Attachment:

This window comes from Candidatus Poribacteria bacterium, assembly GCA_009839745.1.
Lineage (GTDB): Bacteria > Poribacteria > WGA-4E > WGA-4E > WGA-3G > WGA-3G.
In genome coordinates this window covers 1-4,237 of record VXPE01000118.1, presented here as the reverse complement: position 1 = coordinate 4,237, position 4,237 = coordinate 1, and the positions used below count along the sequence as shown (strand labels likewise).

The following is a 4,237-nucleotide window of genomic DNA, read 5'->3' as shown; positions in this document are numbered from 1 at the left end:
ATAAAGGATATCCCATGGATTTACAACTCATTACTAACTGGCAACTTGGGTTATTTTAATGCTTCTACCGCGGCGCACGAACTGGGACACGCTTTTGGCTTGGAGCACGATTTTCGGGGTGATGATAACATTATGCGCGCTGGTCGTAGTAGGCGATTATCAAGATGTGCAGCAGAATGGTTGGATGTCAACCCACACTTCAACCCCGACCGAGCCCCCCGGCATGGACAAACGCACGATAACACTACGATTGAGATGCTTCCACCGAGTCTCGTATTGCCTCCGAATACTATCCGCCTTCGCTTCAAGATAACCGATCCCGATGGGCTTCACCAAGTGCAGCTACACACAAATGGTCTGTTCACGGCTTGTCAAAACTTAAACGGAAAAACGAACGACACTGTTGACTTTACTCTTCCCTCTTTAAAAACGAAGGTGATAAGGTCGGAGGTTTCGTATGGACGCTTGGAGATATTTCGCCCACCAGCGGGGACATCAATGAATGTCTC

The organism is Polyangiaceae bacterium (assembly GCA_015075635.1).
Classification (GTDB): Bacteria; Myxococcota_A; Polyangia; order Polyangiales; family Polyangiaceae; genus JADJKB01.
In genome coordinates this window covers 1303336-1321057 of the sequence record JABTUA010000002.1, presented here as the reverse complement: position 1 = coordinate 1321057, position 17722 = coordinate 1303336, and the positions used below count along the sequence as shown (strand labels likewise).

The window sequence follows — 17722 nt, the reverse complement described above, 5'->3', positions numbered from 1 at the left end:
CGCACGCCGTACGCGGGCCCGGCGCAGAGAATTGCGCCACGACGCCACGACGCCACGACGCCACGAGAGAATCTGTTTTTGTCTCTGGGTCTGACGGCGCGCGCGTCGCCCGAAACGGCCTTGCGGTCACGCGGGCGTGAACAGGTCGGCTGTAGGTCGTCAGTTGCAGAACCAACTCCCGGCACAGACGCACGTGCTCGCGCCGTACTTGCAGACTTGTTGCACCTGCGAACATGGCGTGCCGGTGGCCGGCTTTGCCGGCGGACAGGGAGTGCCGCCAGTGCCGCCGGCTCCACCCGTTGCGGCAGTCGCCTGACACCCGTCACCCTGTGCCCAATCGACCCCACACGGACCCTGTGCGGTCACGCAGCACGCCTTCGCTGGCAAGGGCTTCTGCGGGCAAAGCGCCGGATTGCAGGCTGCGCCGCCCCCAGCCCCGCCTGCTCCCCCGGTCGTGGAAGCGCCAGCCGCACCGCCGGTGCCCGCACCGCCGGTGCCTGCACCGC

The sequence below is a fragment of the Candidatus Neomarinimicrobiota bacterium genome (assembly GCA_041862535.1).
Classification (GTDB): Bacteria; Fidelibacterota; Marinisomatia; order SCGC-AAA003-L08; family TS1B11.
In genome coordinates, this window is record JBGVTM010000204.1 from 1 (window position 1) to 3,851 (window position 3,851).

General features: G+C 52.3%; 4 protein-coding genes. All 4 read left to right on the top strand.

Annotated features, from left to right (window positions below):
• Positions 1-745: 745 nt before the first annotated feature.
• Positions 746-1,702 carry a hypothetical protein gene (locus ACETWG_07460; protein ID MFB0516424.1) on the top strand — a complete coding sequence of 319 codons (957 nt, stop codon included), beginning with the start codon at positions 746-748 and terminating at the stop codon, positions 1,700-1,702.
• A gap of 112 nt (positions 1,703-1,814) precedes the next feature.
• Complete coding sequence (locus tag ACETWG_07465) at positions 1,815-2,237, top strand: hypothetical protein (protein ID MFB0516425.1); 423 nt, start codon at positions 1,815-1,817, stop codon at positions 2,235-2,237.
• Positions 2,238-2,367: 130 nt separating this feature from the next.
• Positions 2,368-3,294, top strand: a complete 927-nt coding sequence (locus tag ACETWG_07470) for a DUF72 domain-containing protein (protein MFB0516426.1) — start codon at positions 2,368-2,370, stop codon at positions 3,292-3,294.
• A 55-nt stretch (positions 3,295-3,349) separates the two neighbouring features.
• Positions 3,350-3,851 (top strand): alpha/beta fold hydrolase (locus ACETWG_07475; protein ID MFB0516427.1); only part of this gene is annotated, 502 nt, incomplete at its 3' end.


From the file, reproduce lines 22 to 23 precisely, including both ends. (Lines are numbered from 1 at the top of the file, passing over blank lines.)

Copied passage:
• A 55-nt stretch (positions 3,295-3,349) separates the two neighbouring features.
• Positions 3,350-3,851 (top strand): alpha/beta fold hydrolase (locus ACETWG_07475; protein ID MFB0516427.1); only part of this gene is annotated, 502 nt, incomplete at its 3' end.